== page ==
Freezing as a solution to preserve the quality of dairy products: the case of milk, curds and cheese

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When thinking of the freezing process in dairy, products consumed in frozen state, such as ice creams come to mind. However, freezing is also considered a viable solutions for many other dairy products, due to increasing interest to reduce food waste and to create more robust supply chains. Freezing is a solution to production seasonality, or to extend the market reach for high-value products with otherwise short shelf life. This review focuses on the physical and chemical changes occurring during freezing of milk, curds and cheeses, critical to maintaining quality of the final product. However, freezing is energy consuming, and therefore the process needs to be optimized to maintain product's quality and reduce its environmental footprint. Furthermore, the processing steps leading to the freezing stage may require some changes compared to traditional, fresh products. Unwanted reactions occur at low water activity, and during modifications such as ice crystals growth and recrystallization. These events cause major physical destabilizations of the proteins due to cryoconcentration, including modification of the colloidal-soluble equilibrium. The presence of residual proteases and lipases also cause important modifications to the texture and flavor of the frozen dairy product.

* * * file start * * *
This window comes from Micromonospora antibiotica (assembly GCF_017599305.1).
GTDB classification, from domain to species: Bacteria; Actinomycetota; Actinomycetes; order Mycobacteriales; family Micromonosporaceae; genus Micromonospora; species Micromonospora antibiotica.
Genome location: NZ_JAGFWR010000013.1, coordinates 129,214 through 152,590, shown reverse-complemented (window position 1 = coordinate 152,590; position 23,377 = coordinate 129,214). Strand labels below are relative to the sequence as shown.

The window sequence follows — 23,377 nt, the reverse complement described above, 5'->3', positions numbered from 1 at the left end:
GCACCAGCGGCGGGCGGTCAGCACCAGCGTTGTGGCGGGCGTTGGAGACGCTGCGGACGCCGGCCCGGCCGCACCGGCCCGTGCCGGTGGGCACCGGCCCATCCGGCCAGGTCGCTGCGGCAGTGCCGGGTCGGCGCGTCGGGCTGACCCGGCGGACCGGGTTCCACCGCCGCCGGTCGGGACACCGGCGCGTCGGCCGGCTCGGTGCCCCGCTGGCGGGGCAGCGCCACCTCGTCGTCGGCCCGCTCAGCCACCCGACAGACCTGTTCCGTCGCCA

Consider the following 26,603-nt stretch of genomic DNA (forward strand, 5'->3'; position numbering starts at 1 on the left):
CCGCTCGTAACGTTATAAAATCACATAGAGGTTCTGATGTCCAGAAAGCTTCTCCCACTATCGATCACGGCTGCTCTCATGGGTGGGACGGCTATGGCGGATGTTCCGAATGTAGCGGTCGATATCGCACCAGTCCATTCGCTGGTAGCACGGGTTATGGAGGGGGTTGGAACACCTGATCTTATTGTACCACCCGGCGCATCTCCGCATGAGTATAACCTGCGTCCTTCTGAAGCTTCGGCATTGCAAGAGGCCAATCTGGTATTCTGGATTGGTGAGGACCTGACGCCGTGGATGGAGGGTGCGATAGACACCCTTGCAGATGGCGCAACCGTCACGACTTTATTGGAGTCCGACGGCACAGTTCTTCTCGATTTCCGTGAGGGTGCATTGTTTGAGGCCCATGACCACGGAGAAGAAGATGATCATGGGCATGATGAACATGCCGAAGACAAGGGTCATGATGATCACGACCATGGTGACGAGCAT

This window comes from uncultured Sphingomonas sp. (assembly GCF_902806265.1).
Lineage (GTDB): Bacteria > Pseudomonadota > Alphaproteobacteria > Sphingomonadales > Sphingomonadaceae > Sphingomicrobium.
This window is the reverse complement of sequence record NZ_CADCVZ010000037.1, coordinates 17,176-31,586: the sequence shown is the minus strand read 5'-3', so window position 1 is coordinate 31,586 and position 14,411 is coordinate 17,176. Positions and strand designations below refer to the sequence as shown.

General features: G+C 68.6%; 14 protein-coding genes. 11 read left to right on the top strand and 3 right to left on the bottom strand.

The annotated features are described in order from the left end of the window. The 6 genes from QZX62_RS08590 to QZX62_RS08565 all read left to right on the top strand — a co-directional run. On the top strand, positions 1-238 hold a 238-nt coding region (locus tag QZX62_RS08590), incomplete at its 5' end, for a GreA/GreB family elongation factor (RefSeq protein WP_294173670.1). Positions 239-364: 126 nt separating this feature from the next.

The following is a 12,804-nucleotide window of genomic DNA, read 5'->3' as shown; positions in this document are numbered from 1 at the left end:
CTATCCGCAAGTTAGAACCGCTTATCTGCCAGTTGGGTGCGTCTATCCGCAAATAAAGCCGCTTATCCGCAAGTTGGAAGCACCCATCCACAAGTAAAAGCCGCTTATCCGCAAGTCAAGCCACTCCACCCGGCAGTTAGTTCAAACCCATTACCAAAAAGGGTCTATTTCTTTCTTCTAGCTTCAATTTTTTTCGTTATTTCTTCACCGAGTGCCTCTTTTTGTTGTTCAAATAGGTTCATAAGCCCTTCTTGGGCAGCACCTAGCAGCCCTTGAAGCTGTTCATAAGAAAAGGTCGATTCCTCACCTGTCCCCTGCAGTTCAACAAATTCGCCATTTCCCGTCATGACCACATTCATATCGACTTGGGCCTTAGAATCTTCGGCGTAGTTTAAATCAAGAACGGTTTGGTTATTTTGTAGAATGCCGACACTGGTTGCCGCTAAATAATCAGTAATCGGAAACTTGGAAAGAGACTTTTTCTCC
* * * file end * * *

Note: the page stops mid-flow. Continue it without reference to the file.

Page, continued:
TidsskriftCritical Reviews in Food Science and Nutrition
StatusE-pub ahead of print - jul. 2020

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